In this series, we look at under-acknowledged women through the ages.
In December 1882, Eliza O’Flaherty died of “diabetes and exhaustion” at her lodgings in Sydney. Aged 64, Eliza lived in a brick cottage behind a dyeworks, where she had been employed as manager for two years. Her demise might seem unremarkable: a widowed, childless woman of the 19th century who had been worn out by work. But O'Flaherty was actually Eliza Winstanley, the first woman to play Richard III in an Australian theatre, and an early star of the colonial stage.
Winstanley was born in Wigan, Lancashire in 1818. With her parents William and Elizabeth and her five younger brothers and sisters, she emigrated to Sydney in 1833. Family stories recall that the Winstanleys went to the Liverpool port intending to emigrate to America but finding no ships bound for America at the docks, they boarded one for Sydney instead.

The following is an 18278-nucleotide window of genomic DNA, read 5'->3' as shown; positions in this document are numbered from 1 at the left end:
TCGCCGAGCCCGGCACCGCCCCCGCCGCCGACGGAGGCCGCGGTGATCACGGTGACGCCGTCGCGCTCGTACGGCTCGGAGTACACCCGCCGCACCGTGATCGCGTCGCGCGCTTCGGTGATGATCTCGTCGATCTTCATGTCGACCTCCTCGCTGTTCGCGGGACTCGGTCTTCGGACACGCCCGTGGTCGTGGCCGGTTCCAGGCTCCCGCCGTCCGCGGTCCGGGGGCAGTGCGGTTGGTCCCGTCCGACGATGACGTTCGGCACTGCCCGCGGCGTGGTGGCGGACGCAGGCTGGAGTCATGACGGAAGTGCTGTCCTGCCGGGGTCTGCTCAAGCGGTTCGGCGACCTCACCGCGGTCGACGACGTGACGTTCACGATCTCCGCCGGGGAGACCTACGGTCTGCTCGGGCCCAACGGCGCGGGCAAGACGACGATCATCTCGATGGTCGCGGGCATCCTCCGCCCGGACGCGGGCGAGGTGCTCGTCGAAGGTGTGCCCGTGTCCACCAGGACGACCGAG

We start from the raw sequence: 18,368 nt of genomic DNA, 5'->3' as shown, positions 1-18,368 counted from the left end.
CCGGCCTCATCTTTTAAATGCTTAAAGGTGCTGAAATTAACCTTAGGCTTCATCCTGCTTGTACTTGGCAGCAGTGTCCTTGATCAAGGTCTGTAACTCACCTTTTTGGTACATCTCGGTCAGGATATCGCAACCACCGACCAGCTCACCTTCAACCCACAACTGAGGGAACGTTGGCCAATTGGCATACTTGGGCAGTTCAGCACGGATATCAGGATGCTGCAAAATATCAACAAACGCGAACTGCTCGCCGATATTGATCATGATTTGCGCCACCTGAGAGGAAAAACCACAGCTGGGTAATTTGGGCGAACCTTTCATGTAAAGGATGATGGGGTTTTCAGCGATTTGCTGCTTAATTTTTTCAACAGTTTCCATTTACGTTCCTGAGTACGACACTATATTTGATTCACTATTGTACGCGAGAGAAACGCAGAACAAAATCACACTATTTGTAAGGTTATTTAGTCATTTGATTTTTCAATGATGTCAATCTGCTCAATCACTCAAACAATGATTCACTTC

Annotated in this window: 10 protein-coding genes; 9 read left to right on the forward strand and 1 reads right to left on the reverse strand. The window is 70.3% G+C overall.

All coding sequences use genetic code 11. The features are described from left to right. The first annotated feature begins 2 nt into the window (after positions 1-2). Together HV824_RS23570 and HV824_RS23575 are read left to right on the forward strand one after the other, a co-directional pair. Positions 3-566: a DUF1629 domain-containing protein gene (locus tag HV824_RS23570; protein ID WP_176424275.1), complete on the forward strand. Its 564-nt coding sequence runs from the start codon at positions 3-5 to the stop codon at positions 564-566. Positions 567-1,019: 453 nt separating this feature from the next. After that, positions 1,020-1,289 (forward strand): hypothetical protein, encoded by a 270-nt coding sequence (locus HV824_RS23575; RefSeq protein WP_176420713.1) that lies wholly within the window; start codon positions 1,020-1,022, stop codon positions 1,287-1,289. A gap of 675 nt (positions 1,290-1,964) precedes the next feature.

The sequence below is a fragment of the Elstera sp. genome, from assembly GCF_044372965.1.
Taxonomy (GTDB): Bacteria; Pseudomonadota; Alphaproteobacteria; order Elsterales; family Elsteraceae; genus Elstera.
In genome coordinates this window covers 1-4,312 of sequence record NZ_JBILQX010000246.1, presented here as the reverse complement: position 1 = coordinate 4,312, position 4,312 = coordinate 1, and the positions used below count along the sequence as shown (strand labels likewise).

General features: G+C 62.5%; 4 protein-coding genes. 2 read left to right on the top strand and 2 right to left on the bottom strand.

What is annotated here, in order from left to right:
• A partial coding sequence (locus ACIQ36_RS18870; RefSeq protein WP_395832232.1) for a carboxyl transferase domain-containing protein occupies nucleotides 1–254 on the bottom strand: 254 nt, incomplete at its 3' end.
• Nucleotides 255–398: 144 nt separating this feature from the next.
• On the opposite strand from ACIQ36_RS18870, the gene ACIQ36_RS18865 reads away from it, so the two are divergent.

On arrival in Sydney the family rented a cottage in Kent Street and soon after William found employment as a scenic artist at Sydney’s first licensed theatre, Barnett Levey’s Theatre Royal in George Street.
In 1834, Eliza, then 16, and her sister Anne, then 9, made their acting debut at this theatre. Eliza performed the role of Clari in The Maid of Milan, a forgotten musical play known for its sentimental song, Home Sweet Home. She received positive reviews, with The Australian’s critic praising, “the rich intonation of her voice, and the expression of unfeigned grief which her countenance occasionally assumed”.
Surviving hissing from the mob